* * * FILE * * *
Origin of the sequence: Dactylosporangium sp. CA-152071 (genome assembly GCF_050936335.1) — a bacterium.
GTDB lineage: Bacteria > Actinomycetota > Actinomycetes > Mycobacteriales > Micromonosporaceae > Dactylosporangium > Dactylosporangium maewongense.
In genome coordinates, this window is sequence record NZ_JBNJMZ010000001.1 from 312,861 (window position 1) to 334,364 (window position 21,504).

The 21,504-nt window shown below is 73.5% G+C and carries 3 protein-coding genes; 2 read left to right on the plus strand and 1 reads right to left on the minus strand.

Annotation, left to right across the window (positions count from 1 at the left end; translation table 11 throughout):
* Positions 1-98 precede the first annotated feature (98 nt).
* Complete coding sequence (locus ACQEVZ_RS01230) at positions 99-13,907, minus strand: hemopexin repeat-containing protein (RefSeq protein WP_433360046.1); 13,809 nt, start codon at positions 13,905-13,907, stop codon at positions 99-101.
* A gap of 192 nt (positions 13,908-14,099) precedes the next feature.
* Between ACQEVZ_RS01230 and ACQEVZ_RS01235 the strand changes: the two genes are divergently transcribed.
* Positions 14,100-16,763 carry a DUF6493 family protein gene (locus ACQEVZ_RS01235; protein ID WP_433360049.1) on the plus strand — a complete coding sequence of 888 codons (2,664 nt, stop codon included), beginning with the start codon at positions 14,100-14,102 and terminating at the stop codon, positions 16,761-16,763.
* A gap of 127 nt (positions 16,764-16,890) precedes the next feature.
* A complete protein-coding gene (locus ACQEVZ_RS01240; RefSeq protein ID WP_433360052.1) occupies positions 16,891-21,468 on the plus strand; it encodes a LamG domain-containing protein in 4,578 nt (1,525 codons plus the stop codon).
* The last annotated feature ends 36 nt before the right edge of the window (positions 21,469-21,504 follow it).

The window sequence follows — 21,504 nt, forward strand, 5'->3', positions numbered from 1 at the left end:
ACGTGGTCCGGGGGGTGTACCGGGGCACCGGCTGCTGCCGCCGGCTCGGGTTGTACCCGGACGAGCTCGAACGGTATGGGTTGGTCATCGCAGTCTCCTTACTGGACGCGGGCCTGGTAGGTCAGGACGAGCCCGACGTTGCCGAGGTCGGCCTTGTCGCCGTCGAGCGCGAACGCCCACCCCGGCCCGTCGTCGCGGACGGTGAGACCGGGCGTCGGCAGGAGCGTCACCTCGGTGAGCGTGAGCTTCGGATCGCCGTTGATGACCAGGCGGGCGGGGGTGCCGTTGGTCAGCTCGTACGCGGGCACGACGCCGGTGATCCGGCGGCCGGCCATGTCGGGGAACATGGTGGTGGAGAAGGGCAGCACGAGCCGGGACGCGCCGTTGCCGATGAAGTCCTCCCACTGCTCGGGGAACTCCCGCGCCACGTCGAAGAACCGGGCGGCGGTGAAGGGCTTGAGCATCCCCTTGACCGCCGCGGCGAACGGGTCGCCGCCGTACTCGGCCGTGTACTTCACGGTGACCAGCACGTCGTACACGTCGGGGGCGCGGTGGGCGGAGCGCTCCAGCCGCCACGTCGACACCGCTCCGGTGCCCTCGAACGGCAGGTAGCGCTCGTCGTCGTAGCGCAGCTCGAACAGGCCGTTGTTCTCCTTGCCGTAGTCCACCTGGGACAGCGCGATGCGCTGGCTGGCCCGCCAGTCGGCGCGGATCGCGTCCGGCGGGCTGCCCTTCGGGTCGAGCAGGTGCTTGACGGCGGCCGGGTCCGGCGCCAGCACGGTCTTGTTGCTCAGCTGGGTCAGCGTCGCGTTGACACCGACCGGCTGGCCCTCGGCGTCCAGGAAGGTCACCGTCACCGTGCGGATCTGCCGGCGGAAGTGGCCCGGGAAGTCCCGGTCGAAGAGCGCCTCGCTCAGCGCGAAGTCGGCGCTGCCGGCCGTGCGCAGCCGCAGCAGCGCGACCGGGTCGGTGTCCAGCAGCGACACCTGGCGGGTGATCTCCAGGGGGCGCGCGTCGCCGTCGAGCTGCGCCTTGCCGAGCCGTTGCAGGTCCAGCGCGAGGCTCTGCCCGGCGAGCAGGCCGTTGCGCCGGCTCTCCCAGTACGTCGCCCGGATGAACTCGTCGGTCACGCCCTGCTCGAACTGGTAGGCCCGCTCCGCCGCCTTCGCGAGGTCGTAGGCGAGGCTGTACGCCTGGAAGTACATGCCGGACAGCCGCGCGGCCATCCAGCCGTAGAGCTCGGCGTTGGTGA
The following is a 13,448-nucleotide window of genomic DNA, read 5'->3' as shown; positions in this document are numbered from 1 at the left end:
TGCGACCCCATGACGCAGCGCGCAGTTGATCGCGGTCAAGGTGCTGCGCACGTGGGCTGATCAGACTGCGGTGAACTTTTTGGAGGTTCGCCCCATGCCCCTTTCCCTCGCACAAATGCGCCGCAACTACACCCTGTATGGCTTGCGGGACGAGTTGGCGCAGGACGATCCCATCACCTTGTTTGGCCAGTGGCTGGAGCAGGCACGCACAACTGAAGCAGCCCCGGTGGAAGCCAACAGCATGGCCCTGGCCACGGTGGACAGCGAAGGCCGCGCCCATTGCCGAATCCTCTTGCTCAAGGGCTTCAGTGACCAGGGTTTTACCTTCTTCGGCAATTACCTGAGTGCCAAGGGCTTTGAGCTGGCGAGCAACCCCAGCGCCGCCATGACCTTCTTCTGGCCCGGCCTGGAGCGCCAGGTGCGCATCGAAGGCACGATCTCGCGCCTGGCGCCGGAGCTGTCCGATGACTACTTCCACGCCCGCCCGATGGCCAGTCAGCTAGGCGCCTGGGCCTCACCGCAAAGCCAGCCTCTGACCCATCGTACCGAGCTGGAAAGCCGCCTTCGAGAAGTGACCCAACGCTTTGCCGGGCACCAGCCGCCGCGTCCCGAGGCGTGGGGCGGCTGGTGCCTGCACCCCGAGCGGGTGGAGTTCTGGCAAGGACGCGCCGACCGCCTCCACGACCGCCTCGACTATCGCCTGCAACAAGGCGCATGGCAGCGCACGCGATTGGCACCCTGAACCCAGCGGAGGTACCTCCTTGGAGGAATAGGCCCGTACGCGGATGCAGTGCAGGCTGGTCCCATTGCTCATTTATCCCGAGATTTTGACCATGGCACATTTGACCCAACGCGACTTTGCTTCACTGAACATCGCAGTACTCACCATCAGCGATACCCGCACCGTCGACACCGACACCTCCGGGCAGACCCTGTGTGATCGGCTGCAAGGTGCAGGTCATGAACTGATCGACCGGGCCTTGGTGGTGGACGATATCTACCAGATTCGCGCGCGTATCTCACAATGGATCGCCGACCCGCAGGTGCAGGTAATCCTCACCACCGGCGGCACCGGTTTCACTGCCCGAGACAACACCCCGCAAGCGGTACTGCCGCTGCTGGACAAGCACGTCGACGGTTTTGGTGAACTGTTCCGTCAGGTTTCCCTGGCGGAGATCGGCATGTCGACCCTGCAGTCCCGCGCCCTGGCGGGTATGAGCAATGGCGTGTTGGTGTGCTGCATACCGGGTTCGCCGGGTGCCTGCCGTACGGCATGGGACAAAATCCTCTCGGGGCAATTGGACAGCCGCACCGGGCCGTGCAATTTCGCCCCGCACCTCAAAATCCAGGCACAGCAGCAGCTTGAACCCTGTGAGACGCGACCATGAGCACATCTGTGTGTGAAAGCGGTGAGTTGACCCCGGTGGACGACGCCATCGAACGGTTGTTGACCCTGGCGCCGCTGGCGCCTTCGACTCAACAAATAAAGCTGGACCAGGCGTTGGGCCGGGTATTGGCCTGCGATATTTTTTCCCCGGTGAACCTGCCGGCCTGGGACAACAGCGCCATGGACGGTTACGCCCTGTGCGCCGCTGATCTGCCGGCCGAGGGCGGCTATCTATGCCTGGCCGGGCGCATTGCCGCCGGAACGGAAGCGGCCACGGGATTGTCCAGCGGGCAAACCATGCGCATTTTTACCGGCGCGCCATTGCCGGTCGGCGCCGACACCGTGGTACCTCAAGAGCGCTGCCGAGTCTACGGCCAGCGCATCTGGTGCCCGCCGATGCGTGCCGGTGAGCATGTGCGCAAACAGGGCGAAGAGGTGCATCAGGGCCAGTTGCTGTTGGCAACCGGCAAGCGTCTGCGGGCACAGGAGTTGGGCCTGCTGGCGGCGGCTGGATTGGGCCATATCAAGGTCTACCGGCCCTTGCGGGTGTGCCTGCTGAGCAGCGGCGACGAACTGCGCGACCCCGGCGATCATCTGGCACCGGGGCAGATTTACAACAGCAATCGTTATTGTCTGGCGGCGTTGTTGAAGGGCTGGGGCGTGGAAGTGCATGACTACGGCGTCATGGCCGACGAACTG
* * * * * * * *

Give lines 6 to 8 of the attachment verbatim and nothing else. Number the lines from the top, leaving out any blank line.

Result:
* Positions 1-98 precede the first annotated feature (98 nt).
* Complete coding sequence (locus ACQEVZ_RS01230) at positions 99-13,907, minus strand: hemopexin repeat-containing protein (RefSeq protein WP_433360046.1); 13,809 nt, start codon at positions 13,905-13,907, stop codon at positions 99-101.
* A gap of 192 nt (positions 13,908-14,099) precedes the next feature.